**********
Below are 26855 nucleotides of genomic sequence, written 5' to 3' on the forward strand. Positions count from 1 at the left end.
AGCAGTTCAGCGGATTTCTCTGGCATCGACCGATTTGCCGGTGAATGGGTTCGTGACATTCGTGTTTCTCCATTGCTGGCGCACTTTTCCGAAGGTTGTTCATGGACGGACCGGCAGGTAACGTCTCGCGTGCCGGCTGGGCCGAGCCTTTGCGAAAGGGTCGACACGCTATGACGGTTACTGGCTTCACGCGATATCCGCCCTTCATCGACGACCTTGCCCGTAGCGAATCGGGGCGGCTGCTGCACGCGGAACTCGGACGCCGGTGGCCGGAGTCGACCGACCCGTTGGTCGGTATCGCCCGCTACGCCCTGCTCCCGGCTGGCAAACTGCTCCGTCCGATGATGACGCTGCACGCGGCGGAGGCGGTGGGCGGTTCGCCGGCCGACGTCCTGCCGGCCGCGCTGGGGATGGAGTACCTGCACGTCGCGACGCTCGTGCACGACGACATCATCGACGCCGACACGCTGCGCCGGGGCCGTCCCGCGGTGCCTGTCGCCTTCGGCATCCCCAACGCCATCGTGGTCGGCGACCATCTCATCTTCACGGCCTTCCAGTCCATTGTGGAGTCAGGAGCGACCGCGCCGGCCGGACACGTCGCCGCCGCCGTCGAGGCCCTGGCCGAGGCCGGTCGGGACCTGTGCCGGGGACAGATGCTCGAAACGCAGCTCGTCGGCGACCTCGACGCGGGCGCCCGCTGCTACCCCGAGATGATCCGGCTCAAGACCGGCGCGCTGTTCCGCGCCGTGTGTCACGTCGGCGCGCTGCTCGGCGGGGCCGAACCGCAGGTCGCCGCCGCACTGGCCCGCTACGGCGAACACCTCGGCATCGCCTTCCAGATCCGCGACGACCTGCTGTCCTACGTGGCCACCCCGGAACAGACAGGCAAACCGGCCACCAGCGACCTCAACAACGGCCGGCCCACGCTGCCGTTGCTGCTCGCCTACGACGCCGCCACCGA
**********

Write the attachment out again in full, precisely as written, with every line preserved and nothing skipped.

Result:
Below are 26855 nucleotides of genomic sequence, written 5' to 3' on the forward strand. Positions count from 1 at the left end.
AGCAGTTCAGCGGATTTCTCTGGCATCGACCGATTTGCCGGTGAATGGGTTCGTGACATTCGTGTTTCTCCATTGCTGGCGCACTTTTCCGAAGGTTGTTCATGGACGGACCGGCAGGTAACGTCTCGCGTGCCGGCTGGGCCGAGCCTTTGCGAAAGGGTCGACACGCTATGACGGTTACTGGCTTCACGCGATATCCGCCCTTCATCGACGACCTTGCCCGTAGCGAATCGGGGCGGCTGCTGCACGCGGAACTCGGACGCCGGTGGCCGGAGTCGACCGACCCGTTGGTCGGTATCGCCCGCTACGCCCTGCTCCCGGCTGGCAAACTGCTCCGTCCGATGATGACGCTGCACGCGGCGGAGGCGGTGGGCGGTTCGCCGGCCGACGTCCTGCCGGCCGCGCTGGGGATGGAGTACCTGCACGTCGCGACGCTCGTGCACGACGACATCATCGACGCCGACACGCTGCGCCGGGGCCGTCCCGCGGTGCCTGTCGCCTTCGGCATCCCCAACGCCATCGTGGTCGGCGACCATCTCATCTTCACGGCCTTCCAGTCCATTGTGGAGTCAGGAGCGACCGCGCCGGCCGGACACGTCGCCGCCGCCGTCGAGGCCCTGGCCGAGGCCGGTCGGGACCTGTGCCGGGGACAGATGCTCGAAACGCAGCTCGTCGGCGACCTCGACGCGGGCGCCCGCTGCTACCCCGAGATGATCCGGCTCAAGACCGGCGCGCTGTTCCGCGCCGTGTGTCACGTCGGCGCGCTGCTCGGCGGGGCCGAACCGCAGGTCGCCGCCGCACTGGCCCGCTACGGCGAACACCTCGGCATCGCCTTCCAGATCCGCGACGACCTGCTGTCCTACGTGGCCACCCCGGAACAGACAGGCAAACCGGCCACCAGCGACCTCAACAACGGCCGGCCCACGCTGCCGTTGCTGCTCGCCTACGACGCCGCCACCGA